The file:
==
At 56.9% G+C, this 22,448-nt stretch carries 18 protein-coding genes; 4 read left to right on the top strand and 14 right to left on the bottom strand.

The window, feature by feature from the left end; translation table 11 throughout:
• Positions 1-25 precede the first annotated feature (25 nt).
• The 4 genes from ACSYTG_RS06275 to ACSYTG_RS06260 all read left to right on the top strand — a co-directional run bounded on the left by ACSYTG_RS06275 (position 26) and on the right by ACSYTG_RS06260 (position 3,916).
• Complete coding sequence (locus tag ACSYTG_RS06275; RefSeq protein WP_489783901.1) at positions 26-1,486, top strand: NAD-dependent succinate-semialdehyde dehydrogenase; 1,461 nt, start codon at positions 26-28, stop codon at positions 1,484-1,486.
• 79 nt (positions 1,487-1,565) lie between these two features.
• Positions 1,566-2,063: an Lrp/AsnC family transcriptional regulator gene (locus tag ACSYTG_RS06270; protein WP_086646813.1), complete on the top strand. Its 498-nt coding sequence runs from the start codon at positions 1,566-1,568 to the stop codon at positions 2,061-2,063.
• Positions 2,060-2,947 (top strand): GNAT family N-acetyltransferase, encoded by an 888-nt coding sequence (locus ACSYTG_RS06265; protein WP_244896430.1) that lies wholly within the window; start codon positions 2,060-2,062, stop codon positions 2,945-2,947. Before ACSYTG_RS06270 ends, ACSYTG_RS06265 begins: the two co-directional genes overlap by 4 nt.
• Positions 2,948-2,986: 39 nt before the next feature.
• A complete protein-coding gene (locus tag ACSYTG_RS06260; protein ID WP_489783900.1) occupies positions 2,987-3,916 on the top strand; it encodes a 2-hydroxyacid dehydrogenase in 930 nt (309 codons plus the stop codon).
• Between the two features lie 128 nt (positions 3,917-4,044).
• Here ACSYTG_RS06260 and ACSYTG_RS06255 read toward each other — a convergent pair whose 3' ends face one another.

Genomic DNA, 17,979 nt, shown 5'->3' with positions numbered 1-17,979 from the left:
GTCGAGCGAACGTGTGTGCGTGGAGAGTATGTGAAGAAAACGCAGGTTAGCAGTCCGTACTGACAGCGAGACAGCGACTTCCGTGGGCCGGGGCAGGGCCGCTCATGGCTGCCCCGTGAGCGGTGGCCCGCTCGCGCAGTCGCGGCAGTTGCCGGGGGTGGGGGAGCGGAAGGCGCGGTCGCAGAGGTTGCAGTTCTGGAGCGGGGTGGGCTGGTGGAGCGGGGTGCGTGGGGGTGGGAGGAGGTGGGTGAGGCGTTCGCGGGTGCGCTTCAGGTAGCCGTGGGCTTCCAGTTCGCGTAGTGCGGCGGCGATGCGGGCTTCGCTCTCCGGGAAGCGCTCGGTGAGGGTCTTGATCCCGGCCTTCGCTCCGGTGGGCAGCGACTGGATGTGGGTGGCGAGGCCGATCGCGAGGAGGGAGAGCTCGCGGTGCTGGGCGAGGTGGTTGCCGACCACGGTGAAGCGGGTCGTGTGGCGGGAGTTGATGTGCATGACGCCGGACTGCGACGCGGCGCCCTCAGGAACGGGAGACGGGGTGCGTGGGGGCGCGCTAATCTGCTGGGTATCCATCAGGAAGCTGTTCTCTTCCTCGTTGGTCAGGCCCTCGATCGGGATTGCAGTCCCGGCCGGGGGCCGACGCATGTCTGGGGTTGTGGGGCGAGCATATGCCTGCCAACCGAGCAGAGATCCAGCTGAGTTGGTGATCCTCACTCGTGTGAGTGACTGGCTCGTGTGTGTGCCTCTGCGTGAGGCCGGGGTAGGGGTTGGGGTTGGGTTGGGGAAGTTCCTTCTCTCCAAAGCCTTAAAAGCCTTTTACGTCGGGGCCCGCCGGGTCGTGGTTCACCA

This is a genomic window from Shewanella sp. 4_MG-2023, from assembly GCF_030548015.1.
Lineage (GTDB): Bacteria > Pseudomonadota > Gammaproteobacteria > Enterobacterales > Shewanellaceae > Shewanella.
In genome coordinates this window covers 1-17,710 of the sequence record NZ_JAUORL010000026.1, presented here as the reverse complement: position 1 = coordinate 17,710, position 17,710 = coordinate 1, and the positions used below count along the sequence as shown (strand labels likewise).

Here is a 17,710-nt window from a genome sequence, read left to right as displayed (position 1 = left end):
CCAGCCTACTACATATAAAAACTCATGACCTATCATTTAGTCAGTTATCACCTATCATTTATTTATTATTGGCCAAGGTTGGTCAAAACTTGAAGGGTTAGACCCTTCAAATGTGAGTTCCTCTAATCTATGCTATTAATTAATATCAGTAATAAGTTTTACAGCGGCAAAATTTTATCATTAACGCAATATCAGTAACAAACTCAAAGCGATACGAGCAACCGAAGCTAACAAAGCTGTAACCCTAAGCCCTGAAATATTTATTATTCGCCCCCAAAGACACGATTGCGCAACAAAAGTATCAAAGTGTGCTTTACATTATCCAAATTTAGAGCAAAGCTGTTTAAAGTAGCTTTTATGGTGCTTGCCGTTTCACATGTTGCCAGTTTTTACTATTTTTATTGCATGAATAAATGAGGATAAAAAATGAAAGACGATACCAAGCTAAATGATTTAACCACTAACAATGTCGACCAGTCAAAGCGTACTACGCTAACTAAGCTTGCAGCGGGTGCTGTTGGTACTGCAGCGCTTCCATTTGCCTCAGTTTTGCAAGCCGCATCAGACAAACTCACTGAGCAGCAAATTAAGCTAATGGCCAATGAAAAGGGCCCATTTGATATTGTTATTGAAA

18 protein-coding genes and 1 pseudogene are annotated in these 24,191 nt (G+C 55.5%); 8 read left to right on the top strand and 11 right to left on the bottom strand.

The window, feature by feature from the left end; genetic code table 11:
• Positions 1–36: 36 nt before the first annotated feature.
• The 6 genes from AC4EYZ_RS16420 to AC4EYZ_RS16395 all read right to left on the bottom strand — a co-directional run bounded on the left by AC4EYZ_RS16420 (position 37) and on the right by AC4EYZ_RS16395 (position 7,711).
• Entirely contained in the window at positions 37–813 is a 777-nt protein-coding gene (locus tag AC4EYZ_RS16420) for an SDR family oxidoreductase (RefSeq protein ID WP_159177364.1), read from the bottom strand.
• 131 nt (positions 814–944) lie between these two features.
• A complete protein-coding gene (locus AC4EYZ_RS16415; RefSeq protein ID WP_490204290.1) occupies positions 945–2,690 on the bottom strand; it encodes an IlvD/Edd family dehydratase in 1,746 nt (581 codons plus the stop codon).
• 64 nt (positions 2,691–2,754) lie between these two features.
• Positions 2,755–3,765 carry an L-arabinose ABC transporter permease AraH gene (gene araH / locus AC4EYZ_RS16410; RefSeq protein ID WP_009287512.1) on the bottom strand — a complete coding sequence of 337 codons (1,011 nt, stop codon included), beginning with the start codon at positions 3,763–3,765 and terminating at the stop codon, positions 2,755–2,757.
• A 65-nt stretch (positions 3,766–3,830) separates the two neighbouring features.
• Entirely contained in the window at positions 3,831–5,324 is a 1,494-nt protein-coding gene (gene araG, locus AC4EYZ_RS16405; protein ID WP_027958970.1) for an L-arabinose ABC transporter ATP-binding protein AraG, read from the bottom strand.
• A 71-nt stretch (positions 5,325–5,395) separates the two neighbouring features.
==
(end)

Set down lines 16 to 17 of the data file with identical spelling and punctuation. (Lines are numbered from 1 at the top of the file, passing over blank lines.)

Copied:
Lineage (GTDB): Bacteria > Pseudomonadota > Gammaproteobacteria > Enterobacterales > Shewanellaceae > Shewanella.
In genome coordinates this window covers 1-17,710 of the sequence record NZ_JAUORL010000026.1, presented here as the reverse complement: position 1 = coordinate 17,710, position 17,710 = coordinate 1, and the positions used below count along the sequence as shown (strand labels likewise).